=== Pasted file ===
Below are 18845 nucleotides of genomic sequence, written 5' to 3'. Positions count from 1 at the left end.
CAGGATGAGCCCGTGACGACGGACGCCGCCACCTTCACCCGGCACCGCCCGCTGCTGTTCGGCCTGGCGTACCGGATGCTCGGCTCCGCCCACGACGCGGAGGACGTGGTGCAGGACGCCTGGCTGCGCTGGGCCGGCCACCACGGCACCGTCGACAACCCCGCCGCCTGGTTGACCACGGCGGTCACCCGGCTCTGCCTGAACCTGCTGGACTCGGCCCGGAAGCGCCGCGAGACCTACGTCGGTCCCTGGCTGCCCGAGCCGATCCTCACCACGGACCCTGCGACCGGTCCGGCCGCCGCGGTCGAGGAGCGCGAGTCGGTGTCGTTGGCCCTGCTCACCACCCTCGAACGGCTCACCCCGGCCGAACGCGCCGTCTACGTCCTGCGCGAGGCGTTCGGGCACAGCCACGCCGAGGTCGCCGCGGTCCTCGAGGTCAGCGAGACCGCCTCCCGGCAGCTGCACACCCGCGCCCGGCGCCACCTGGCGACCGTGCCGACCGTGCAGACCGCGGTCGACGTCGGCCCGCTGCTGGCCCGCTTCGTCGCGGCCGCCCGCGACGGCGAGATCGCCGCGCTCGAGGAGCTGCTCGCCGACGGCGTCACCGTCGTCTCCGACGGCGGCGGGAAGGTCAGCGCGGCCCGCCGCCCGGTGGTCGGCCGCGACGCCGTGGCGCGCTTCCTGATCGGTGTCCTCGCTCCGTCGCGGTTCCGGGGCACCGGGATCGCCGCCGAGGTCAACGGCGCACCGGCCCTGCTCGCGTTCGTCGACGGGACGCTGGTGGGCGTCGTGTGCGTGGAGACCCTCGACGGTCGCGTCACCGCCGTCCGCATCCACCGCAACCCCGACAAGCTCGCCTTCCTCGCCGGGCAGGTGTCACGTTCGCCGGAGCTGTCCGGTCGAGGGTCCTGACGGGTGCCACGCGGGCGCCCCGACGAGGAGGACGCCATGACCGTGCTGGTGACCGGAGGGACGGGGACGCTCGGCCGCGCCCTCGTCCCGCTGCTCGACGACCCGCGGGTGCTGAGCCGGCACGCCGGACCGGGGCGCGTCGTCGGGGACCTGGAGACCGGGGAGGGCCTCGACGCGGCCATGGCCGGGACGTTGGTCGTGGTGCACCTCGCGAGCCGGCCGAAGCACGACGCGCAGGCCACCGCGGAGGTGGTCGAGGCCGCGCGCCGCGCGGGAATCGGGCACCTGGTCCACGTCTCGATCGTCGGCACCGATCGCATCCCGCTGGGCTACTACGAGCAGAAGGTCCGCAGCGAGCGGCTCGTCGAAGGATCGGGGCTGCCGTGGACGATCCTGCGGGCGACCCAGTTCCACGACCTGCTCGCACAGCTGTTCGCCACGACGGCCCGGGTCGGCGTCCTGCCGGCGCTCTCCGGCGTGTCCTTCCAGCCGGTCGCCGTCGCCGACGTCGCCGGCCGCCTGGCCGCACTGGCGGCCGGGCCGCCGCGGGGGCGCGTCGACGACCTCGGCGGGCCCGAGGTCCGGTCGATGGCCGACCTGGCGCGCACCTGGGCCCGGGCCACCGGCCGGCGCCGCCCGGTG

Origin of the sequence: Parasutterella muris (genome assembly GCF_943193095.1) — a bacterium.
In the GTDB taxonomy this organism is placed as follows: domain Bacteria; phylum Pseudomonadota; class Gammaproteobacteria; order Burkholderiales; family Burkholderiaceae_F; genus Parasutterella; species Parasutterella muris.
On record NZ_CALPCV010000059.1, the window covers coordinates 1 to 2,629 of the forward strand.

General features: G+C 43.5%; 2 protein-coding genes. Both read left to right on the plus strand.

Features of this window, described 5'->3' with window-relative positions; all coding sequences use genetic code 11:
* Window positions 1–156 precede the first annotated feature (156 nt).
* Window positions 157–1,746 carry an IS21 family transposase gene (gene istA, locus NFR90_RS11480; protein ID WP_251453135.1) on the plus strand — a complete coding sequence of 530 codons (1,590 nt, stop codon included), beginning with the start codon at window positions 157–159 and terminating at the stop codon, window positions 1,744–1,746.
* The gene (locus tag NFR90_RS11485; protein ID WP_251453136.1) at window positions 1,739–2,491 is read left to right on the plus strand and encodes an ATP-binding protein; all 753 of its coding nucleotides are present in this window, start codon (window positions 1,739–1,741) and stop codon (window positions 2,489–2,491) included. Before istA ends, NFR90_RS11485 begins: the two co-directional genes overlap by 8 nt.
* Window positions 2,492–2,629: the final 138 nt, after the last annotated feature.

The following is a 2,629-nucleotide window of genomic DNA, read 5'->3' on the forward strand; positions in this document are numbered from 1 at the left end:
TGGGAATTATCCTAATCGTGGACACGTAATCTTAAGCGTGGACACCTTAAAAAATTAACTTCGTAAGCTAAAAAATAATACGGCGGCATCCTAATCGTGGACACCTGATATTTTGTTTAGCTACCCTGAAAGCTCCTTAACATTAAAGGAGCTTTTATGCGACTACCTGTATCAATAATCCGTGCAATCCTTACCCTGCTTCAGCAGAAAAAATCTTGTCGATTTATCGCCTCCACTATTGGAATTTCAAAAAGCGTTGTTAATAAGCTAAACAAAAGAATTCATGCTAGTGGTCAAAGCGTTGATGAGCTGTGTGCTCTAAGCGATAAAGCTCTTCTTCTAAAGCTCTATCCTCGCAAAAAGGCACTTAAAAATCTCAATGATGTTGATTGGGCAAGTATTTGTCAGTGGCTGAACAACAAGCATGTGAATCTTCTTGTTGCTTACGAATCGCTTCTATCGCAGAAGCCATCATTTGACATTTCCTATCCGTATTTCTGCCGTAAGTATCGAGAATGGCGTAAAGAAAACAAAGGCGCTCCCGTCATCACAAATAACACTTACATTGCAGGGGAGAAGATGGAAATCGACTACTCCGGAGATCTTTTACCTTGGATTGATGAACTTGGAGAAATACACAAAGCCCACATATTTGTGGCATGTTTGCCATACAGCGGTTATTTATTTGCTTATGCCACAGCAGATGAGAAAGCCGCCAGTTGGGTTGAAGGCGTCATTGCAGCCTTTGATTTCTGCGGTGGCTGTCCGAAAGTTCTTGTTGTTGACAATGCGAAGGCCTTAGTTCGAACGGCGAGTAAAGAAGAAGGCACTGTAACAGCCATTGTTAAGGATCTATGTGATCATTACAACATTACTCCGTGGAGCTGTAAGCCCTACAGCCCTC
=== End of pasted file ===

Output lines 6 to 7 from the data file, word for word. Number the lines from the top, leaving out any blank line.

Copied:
General features: G+C 43.5%; 2 protein-coding genes. Both read left to right on the plus strand.

Features of this window, described 5'->3' with window-relative positions; all coding sequences use genetic code 11: